Hacker News new | past | comments | ask | show | jobs | submit login

For the team here at DuckDuckGo, we were excited not only to hit 14M searches in a single day but to also cross the threshold of 10B total private searches served. Of which 4B were from last year alone.

We wrote a post covering it in our newly launched blog: https://spreadprivacy.com/10-billion-fc7808c91343

It is always an amazing and humbling moment when we hit a new milestone in our metrics. Our team is so incredibly passionate about what we do. To have people from all over the world rally around this concept of raising the standard of trust online and build this product is one thing. But, for users to endorse that mission at such a growing pace and to share us with their friends and family -- it lets us know we're truly making a difference for people who want to be more private online, and that is incredibly rewarding.

So thank you, to all of you who search with us, all of you who know privacy matters, and all of you who work along side us to show that privacy is not a fringe interest but something we can all have!




DDG is a great success story, I wish the whole team the best.

I wonder how an exit will play out though. A big factor with DDG is user trust - that seems to limit the list potential buyers to the few that could credibly maintain that trust.

Then there is the IPO route, but that has it's own challenges. You could argue that up until now DDG has had no competition because Google doesn't think it's worth raising its hand to swat a fly. But there is no flying under the radar after an IPO. What if Google promoted a new "no track" feature which matched DDGs benefits without having to do dumb things like append query arguments, modify location, and run plugins?

You might say Google would never give up this much tracking control, but there are two caveats. First, if it's just an option buried in settings there will be limited uptake yet DDG's ability to claim differentiation would be nullified. Secondly, as DDG itself says, search can still be a great business without having to track people.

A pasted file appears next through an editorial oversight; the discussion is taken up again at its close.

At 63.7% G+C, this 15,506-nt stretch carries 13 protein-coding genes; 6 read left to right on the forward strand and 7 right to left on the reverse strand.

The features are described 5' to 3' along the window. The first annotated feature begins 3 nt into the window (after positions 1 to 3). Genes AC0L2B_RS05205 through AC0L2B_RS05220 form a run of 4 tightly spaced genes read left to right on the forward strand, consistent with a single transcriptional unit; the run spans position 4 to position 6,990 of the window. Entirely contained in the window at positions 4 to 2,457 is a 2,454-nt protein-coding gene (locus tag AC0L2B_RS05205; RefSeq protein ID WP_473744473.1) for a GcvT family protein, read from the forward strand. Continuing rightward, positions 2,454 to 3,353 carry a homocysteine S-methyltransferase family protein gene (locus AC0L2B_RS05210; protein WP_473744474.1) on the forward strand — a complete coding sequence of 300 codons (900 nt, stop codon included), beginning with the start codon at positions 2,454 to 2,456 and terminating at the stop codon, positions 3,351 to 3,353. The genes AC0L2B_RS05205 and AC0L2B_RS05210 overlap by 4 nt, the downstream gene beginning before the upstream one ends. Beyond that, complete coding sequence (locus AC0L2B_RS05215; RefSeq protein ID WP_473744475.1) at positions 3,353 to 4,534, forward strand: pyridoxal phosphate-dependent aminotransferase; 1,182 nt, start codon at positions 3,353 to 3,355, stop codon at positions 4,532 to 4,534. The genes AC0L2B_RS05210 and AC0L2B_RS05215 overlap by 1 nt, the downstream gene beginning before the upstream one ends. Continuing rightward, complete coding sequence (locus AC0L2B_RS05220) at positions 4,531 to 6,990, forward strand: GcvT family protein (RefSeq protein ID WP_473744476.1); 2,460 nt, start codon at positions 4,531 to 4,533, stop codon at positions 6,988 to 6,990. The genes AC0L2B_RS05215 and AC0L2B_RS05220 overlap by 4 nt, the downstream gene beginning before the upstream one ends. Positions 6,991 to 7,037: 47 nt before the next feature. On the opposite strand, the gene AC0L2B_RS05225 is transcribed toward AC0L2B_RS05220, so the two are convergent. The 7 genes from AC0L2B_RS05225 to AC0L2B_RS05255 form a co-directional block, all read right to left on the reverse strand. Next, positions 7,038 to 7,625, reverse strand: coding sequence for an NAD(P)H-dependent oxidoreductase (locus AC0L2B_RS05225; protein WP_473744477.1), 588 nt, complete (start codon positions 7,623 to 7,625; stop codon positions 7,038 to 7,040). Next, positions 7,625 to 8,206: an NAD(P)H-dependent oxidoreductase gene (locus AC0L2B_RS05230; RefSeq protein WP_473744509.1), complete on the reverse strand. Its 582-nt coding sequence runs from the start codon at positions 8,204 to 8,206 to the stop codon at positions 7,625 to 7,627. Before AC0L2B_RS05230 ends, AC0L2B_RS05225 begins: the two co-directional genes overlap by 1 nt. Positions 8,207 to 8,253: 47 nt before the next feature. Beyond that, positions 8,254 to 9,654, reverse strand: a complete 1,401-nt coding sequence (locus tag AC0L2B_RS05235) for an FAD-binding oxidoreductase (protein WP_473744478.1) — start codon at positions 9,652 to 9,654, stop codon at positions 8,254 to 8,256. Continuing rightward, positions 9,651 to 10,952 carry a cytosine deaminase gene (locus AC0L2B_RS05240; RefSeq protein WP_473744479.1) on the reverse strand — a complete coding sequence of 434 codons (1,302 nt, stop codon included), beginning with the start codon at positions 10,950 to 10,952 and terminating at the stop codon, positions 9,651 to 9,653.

If I were lucky enough to be in DDGs position I would push for a Microsoft acquisition. MS has kept enough promises in recent years that they just may be able provide DDG users enough guarantees to maintain the trust. People have mentioned Apple but that seems like a lower probability for a variety of reasons. An MS deal would avoid the massive hassle of an IPO and enough resources to chip away at Google indefinitely without being pressured into short term decisions.

For now I'm just glad DDG is here trying to do some good.


Why would DuckDuckGo need to exit? Are they losing money?


Money can corrupt, but so can poverty.

There is a financial sweet spot where the contributors to DuckDuckGo are fat and happy and there aren't greedy investors wanting to monetize all that trust.

Google has already occupied the greedy investor niche. DDG has carved out a niche where, I fear, the greatest threat is a lack of money for the people building and maintaining DDG. If they feel underappreciated, they may start to monetize that trust. The DDG team should be rewarded for their hard work.


No concern here. While we don't disclose the figure our CEO has publicly noted that we are indeed profitable:

http://fortune.com/2015/10/09/duckduckgo-profitable/


A quick Google search indicates that they've taken on ~$3M in funding. Depending on their revenues & expenses, that may mean that their investors aren't clamoring for quick returns. But at some point most investors do want to see a ROI/exit.